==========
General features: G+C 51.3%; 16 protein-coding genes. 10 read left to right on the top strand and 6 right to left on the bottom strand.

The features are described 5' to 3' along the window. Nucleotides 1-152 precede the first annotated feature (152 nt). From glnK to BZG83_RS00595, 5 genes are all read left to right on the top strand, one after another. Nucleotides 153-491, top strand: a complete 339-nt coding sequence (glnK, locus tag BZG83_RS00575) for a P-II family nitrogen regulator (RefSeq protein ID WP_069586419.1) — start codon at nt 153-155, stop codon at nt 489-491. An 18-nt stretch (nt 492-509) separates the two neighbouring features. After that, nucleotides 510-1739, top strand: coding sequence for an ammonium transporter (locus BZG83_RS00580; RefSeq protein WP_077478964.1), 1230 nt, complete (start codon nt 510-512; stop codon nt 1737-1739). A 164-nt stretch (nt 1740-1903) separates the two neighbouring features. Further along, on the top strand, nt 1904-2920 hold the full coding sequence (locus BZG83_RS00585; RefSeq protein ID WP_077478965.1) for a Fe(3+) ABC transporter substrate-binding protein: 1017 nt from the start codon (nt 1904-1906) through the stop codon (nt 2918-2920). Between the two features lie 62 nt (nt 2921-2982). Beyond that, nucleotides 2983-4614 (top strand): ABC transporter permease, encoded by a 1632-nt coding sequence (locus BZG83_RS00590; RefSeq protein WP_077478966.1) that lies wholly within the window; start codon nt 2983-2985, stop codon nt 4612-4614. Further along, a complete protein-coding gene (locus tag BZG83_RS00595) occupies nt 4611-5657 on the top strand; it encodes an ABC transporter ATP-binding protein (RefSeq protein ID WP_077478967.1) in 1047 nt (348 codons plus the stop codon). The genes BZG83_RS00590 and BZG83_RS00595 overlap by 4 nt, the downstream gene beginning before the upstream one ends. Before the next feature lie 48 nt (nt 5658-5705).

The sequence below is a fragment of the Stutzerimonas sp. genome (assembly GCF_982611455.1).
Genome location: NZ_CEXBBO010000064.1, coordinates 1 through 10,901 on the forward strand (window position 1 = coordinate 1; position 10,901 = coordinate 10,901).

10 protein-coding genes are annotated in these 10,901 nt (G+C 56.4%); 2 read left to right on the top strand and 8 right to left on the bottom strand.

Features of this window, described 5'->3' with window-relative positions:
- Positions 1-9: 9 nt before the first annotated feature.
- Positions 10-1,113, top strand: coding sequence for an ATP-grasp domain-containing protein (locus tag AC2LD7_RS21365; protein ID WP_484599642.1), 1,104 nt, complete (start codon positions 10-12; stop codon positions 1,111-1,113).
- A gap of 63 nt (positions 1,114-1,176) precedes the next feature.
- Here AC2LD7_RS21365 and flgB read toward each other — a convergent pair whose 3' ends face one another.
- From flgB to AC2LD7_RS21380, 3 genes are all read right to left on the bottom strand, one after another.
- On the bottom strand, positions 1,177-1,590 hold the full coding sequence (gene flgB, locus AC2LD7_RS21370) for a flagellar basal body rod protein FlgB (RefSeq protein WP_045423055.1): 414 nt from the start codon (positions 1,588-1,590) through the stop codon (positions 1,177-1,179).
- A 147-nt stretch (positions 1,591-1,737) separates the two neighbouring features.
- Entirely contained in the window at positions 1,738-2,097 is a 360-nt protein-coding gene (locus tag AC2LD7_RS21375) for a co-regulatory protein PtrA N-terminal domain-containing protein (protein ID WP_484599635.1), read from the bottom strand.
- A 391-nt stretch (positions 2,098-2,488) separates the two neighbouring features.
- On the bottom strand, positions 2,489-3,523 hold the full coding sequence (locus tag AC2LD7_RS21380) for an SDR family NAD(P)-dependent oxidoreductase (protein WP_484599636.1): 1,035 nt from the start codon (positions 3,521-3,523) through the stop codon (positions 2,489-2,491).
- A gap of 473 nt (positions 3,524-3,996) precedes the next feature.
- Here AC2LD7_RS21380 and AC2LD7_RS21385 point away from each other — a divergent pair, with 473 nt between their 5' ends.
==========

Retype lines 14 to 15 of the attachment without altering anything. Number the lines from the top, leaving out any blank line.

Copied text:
- Entirely contained in the window at positions 1,738-2,097 is a 360-nt protein-coding gene (locus tag AC2LD7_RS21375) for a co-regulatory protein PtrA N-terminal domain-containing protein (protein ID WP_484599635.1), read from the bottom strand.
- A 391-nt stretch (positions 2,098-2,488) separates the two neighbouring features.